Jura museum is a testament to peasant life

Pictures made from the hair of the dead are one of the museum curiosities

In the unassuming village of Develier in canton Jura, lies a cache of some 10,000 objects.

This content was published on December 20, 2001 - 17:54

The Chappuis-Fändrich museum boasts objects which tell the story of life on the farm, local crafts and religious rites over three centuries - from 1650 to 1950.

The collection - housed in a barn - includes furniture, iron objects, religious artefacts, pottery, metal utensils and agricultural tools. It is the result of the painstaking efforts of Marc Chappuis, a native of Develier, and his wife, who are both descended from a long line of small farmers.

The former locomotive mechanic collected and preserved most of the objects himself. He says many were found in second hand shops or were given away by local inhabitants who were renovating their farmhouses.

Chappuis describes the museum as testimony of daily life in an era of Jurassian life marked by poverty, starvation and subsequent mass migrations.

The museum is divided into sections representing different professions, such as blacksmiths, farmers, cheese makers to name but a few.

There are also exact reproductions of rooms, typical of 18th century Jura, such as a bedroom for twin babies, containing a larger-than-usual handcrafted crib and handcrafted toys.

Another reconstruction, which draws a few smiles, is that of a general store, stocking every necessity that local villagers would have bought then, including large blocks of sugar and medicines in corked bottles.

The museum is a private establishment, which does not receive any help from the government. It is open only by appointment, mostly for visitors from other cantons or North America, who come in search of their ancestors' heritage.

American interest

Chappuis says that, during the Potato Blight crisis, which began in Ireland during the 1850s, several Jurassians left the area for a new life on the other side of Atlantic, to escape an acute shortage of food and resources during the harsh winter months.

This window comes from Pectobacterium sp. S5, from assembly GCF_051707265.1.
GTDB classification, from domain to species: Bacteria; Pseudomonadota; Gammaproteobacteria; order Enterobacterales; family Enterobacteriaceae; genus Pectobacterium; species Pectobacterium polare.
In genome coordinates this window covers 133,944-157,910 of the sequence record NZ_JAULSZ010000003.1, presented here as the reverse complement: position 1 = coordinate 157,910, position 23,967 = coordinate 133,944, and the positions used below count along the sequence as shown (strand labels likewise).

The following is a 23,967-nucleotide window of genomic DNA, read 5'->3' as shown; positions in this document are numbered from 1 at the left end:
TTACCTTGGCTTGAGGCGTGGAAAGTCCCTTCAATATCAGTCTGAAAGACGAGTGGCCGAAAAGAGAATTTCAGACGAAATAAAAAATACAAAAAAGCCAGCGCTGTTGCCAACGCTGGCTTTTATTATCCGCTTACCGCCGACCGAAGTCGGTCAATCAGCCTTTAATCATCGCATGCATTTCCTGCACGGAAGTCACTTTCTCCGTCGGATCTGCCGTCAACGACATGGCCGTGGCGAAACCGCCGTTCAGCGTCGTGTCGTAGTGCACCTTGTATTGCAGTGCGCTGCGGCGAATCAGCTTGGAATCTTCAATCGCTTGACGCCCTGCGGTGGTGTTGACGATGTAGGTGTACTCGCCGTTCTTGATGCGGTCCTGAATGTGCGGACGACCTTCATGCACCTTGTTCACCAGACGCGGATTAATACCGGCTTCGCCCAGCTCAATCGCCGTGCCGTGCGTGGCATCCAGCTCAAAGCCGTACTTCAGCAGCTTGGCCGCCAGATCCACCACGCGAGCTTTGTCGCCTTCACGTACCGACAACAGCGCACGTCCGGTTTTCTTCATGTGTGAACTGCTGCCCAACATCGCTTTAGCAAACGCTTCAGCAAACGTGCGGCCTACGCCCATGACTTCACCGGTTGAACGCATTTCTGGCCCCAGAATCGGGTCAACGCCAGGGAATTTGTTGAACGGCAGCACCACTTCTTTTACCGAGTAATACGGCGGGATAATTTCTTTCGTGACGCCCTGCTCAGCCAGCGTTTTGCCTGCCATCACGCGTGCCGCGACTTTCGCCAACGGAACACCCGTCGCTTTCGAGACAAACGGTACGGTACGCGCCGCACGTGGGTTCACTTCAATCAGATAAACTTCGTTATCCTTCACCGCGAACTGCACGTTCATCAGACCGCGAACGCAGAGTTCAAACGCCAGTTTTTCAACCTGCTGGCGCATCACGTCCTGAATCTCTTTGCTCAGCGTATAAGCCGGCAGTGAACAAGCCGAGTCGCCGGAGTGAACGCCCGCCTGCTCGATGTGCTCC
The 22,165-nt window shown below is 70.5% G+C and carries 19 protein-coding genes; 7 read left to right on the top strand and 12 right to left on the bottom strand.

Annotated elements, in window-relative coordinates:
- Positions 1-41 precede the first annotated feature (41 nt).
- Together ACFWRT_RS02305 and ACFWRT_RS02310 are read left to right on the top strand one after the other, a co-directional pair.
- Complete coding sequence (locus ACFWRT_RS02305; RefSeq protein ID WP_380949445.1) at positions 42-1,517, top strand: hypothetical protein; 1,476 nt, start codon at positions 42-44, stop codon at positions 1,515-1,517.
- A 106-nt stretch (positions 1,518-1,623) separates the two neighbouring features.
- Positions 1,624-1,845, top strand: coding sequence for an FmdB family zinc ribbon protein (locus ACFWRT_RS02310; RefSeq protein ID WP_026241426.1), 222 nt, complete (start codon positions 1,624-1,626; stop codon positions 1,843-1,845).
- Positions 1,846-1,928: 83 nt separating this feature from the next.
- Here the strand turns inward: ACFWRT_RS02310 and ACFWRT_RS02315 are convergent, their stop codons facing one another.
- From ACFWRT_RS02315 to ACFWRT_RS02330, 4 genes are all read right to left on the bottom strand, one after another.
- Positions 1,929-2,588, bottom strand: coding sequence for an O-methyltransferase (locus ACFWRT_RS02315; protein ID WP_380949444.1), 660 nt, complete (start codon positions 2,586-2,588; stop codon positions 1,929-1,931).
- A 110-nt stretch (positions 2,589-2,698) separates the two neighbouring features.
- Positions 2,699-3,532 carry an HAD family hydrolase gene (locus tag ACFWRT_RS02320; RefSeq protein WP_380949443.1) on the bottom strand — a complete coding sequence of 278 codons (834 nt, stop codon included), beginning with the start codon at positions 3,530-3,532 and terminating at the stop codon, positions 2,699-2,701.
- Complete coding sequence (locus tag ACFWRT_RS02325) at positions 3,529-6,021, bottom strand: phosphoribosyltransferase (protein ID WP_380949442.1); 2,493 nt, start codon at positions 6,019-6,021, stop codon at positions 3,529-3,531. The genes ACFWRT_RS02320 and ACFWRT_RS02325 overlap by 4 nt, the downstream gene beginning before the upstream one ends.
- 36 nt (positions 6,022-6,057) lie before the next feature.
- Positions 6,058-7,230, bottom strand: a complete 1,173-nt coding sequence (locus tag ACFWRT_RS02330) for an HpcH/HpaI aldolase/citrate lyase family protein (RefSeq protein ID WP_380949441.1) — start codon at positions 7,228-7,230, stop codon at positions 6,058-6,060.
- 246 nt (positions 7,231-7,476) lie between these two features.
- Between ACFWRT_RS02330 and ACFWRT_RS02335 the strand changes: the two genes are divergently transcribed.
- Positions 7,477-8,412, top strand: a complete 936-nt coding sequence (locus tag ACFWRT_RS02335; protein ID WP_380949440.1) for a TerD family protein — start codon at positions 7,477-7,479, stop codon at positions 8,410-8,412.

"The big problem then was to feed oneself, first of all, and for that reason, it was necessary to work long hours, because without working for it, one had no right to food," says Chappuis.

"We had villages of artisans who worked with wood, iron and other materials. Even when I was young, we still had to plough the fields with the help of cows. It was only when I was 20 years old that we got a tractor to work the land."

Among the migrants from the Jura were the legendary Chevrolet family from the village of Bon Fol, which is also known for its unusual pottery, several pieces of which are stocked at the Chappuis museum.

Cadres de cheveux

However, in a time and place where interest in the paranormal has undergone something of a renaissance, an area of the museum, which provokes a lot of interest, is that of death and religion.

This part houses a collection of so-called 'cadres de cheveux' or pictures made from the hair of dead persons, dating back to the 19th century. At first sight, the pictures look like a collection of black, gold or brown silk flowers that wind intimately around each other, but it is the photographs of the deceased within the pictures, which give them a sense of poignancy and eeriness.

According to Chappuis, the cadres de cheveux are particular to Jura as there are no similar art forms in other parts of the Western world. He said that the morbid though beautiful collection could be described as "objects of life from the dead".

Across from the collection is a glass cupboard containing the diaries of priests detailing their exorcism rituals along with wooden crosses and semi-musical objects, known as "takias", which are shaken to create a noise loud enough to frighten evil spirits.

One religious object, which is difficult to avoid in this corner, is a long chain of dried, varnished water chestnuts, full of devilish spikes. Chappuis said that the object belonged to his wife's family and was probably worn by those seeking to exhume their sins.

Love trinkets

One of the prettiest sights at the museum is the array of carved wooden boxes, made by prospective bridegrooms as pre-nuptial trinkets for their fiancées.

Chappuis says the boxes, like several toys and painted cupboards on display at the museum, were cut from cheap resinous wood, mostly of local fir trees, often steeped beforehand in the cold waters of local rivers for several months to rid them of parasites, and to increase their resistance to wear and tear.

The museum also contains a vast collection in the basement of characters of door handles, wrought in black iron in intricate designs that recall the feminine form.

Since the nearby city of Délemont is also home to the world-famous Wenger knives, an assortment of old-fashioned barbers' razors, resembling the classic cutthroats, and early versions of the Swiss army knives are exhibited for the interest of younger visitors to the museum.

by MaryAnn Mathew

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